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Dicing with Boredom. . . & Coping Styles

If you’re constantly channel surfing and find yourself watching the same old stuff, over and over again, stuck on facebook or twitter for hours on end, and the fridge door is opening and closing at night so much that the neighbours think you’ve having a disco in the kitchen, chances are YOU ARE BORED!

None of these activities are intrinsically ‘bad’, it’s just that sticking to the same habitual patterns of of ”boredom relief‘ is hardly likely to relieve boredom. It’s important to take a reality check from time to time and ask ‘Am I hungry or bored?’ or ‘Do I really want to watch the 1930s movie in ‘brown & white’ or am I bored? Am I networking or ‘net-jerking’? To relieve boredom we usually go through the same rituals, such as eating, drinking or watching TV simply because they are our tried, tested and trusted ways of relieving boredom. There’s also an element of emotion-focused coping. This means that we use food or TV to replace the negative emotions associated with boredom. However, emotion-focused coping should only really be a short-term solution. It’s a quick fix but it doesn’t cut to the heart of the problem, that is, boredom. Instead, it just deals with the symptoms.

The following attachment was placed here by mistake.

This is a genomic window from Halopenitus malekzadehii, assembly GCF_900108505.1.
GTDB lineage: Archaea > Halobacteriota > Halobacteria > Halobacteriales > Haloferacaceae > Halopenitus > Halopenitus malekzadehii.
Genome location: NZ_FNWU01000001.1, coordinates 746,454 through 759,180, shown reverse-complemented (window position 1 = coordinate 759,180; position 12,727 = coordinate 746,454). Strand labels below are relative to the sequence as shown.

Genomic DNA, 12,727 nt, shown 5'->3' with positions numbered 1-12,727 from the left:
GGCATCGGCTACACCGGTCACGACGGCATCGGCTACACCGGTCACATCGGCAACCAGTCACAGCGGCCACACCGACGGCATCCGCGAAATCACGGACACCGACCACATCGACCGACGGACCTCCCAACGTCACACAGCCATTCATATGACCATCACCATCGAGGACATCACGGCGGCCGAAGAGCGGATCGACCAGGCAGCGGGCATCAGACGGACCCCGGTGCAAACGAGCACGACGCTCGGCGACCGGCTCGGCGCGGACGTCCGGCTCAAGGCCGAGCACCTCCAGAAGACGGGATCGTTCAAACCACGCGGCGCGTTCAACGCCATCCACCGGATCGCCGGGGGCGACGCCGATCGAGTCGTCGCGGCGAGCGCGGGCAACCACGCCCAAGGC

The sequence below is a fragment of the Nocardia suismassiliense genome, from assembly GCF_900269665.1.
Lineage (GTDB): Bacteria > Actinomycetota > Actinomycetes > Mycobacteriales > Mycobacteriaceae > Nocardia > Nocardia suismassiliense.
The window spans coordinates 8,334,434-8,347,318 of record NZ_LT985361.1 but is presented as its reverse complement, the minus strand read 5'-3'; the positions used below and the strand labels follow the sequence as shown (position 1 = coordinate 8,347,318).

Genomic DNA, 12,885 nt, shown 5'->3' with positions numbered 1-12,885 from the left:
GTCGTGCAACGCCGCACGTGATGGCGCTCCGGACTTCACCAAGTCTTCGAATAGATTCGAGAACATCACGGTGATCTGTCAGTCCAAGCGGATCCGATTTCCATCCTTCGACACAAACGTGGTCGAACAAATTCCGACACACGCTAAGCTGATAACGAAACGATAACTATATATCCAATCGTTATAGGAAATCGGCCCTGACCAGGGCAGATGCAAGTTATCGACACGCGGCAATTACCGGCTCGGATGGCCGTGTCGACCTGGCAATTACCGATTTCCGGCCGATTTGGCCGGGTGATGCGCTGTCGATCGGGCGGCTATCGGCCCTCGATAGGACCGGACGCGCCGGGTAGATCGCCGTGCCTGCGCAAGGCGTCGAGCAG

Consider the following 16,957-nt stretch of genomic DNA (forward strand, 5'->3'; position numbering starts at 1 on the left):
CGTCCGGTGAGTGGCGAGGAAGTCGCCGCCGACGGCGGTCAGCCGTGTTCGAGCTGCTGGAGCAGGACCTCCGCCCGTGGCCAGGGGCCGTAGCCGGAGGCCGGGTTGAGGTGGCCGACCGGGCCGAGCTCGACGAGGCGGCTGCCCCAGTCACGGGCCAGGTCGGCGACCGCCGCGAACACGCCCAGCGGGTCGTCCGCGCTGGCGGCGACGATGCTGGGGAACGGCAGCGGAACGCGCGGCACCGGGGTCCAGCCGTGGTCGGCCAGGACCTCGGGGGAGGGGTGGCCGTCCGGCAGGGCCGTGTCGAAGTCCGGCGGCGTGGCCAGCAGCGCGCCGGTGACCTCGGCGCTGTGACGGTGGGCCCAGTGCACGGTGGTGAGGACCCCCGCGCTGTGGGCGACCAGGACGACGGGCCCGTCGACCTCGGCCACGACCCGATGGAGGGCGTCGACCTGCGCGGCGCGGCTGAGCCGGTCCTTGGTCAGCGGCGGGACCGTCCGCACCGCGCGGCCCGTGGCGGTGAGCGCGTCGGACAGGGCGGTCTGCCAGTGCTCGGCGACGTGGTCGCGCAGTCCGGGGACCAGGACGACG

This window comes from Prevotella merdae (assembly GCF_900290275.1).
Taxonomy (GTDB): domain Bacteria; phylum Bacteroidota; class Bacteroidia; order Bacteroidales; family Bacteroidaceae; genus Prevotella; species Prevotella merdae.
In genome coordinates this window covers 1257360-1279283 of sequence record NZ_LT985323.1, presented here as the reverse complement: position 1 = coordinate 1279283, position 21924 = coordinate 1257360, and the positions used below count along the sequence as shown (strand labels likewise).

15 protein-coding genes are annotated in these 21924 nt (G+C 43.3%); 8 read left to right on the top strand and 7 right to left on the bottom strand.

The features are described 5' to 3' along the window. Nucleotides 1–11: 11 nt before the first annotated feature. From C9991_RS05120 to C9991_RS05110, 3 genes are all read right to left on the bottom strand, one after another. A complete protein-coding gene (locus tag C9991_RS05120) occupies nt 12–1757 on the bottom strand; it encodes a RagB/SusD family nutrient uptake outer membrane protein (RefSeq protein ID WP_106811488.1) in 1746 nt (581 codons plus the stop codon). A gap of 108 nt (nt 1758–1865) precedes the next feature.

There’s an old saying that variety is the spice and this sounds like I’m ‘stating the bleedin’ obvious’, but you’re only bored because you aren’t doing anything that you’re really interested in at that moment! So rather than stick to the quick-fixes, here’s a little technique that helps make up your mind to do something different. I’ve borrowed the idea from the book The Dice Man by Luke Rhinehart. It’s the story of a therapist who decides to live his life according to the roll of dice, with alarming consequences. However, we are only going to subject our boredom to chance!

Here’s how: